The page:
January 2021
Bush Stories

Let’s talk photography and processing

in Bush Stories
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Let’s talk photography and processing

Marc Bowes-Taylor
By Marc Bowes-Taylor
Field Guide

If the rain looks like it may settle in for a few days, don’t let it dampen your creative spirit. Photography during the rain can be very rewarding in producing unique images. Often they portray dramatic, moody scenes. After all it’s not always sunshine and happy days in the bush!

Before the storm hits there is usually a big cloud build up in the east (well at least where we are in southern Africa that is the case), and with late afternoon sunlight this will illuminate your subject against a dark background.

Once the storm has moved in and sunlight is not available this is where post processing can be really fun. Remember photography is a form of art and you have all the right in the world to experiment with your editing program. I personally prefer Lightroom as it is easy to use and has plenty of editing options. I generally turn to monochrome or black and white options as colours become less vibrant when there is no sunlight. It also can turn a fairly ordinary image into something more captivating. I like to have some focus in the sky by increasing my aperture on my camera (to show more detail surrounding the subject) and then in editing, darkening and lighting certain areas of the image. This will help lead the eye and create contrasts between the dark and light areas.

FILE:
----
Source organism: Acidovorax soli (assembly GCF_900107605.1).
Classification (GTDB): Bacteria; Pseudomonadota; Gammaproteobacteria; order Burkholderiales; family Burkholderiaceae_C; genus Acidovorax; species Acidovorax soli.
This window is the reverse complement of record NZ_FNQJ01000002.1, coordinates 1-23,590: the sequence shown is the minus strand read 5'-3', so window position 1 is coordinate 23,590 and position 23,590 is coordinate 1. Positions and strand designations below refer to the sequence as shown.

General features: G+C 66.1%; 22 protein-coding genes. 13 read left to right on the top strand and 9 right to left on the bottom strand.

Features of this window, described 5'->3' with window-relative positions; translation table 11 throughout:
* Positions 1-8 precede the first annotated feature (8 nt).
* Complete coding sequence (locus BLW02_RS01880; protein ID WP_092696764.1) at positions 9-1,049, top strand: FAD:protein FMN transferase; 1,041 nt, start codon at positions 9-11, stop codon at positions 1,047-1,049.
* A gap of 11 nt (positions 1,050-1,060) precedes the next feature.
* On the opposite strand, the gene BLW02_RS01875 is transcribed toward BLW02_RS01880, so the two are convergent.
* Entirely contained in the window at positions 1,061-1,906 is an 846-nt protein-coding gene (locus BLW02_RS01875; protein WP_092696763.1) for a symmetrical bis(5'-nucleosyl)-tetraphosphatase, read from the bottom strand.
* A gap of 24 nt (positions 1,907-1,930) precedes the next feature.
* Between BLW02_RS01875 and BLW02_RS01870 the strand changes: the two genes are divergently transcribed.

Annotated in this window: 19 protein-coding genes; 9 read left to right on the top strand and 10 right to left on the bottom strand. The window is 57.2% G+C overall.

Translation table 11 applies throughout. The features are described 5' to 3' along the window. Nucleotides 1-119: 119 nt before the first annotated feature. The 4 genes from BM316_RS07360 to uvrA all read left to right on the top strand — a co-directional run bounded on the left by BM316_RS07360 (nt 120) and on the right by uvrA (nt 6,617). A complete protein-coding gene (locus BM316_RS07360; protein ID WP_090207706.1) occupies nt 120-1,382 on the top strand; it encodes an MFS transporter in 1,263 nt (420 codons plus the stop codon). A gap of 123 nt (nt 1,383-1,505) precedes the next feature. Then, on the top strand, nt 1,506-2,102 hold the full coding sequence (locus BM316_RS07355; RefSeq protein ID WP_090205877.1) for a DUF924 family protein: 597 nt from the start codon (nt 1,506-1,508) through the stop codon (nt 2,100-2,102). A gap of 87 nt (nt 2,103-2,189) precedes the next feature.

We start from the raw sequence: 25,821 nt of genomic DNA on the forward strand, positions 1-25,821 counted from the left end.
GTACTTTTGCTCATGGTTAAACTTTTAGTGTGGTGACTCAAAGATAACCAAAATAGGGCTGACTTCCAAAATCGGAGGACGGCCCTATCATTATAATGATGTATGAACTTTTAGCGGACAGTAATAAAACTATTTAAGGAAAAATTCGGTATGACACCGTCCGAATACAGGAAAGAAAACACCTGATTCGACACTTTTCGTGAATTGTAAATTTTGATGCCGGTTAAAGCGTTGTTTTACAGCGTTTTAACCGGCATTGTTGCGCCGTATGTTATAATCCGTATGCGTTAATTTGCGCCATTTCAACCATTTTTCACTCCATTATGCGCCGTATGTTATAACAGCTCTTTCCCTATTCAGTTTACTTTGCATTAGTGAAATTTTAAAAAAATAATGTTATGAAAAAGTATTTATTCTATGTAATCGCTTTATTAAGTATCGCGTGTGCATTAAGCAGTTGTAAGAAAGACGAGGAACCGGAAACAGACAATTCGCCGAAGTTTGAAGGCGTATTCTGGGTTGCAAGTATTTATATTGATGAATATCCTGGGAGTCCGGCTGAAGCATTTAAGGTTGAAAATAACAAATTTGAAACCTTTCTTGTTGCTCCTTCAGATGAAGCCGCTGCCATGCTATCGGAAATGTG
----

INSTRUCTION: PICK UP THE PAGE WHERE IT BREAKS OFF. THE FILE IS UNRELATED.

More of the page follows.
Going back to experimenting with the camera, over exposing some images will help bring out areas cast in shadow, like a leopard in a tree. Choosing the black and white editing option in Lightroom will give a satisfactory result.

Motion blur is another option during overcast days. To achieve this, slow your shutter speed down to say 1/6th of a second (you can play around until you find the setting you prefer). This requires plenty of trial and era, and a sturdy hand. Keep your focus on the head of the moving animal and snap away doing your best to pan your camera at the same pace your subject is moving at. You may find that the majority of your images are blurry and will be deleted but you may have one keeper where a certain part of your image is in focus and the rest all blurred, portraying movement.

Happy snapping!

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